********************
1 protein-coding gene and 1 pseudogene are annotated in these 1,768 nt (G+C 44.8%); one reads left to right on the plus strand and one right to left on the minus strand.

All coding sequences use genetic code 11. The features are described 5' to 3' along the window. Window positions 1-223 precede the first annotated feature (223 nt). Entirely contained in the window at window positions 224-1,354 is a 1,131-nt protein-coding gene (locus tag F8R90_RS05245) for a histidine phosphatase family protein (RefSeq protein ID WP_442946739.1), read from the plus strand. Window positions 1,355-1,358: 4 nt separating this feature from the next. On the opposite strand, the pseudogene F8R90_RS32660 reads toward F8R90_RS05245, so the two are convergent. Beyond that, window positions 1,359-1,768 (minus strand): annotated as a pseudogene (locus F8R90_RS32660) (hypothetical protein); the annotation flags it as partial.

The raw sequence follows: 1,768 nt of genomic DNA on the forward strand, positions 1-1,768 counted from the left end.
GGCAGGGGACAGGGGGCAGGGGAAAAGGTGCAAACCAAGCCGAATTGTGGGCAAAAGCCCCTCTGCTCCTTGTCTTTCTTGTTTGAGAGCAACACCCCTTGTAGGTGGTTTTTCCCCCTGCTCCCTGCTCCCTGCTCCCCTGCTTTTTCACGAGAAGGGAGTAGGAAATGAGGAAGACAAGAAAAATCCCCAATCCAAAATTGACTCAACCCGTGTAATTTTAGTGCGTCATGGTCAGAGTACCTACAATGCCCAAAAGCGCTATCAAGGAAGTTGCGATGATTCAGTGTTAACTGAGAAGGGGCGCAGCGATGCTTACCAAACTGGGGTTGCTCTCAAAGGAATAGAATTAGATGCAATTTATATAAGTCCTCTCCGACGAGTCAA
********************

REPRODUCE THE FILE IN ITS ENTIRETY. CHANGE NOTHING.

1 protein-coding gene and 1 pseudogene are annotated in these 1,768 nt (G+C 44.8%); one reads left to right on the plus strand and one right to left on the minus strand.

All coding sequences use genetic code 11. The features are described 5' to 3' along the window. Window positions 1-223 precede the first annotated feature (223 nt). Entirely contained in the window at window positions 224-1,354 is a 1,131-nt protein-coding gene (locus tag F8R90_RS05245) for a histidine phosphatase family protein (RefSeq protein ID WP_442946739.1), read from the plus strand. Window positions 1,355-1,358: 4 nt separating this feature from the next. On the opposite strand, the pseudogene F8R90_RS32660 reads toward F8R90_RS05245, so the two are convergent. Beyond that, window positions 1,359-1,768 (minus strand): annotated as a pseudogene (locus F8R90_RS32660) (hypothetical protein); the annotation flags it as partial.

The raw sequence follows: 1,768 nt of genomic DNA on the forward strand, positions 1-1,768 counted from the left end.
GGCAGGGGACAGGGGGCAGGGGAAAAGGTGCAAACCAAGCCGAATTGTGGGCAAAAGCCCCTCTGCTCCTTGTCTTTCTTGTTTGAGAGCAACACCCCTTGTAGGTGGTTTTTCCCCCTGCTCCCTGCTCCCTGCTCCCCTGCTTTTTCACGAGAAGGGAGTAGGAAATGAGGAAGACAAGAAAAATCCCCAATCCAAAATTGACTCAACCCGTGTAATTTTAGTGCGTCATGGTCAGAGTACCTACAATGCCCAAAAGCGCTATCAAGGAAGTTGCGATGATTCAGTGTTAACTGAGAAGGGGCGCAGCGATGCTTACCAAACTGGGGTTGCTCTCAAAGGAATAGAATTAGATGCAATTTATATAAGTCCTCTCCGACGAGTCAA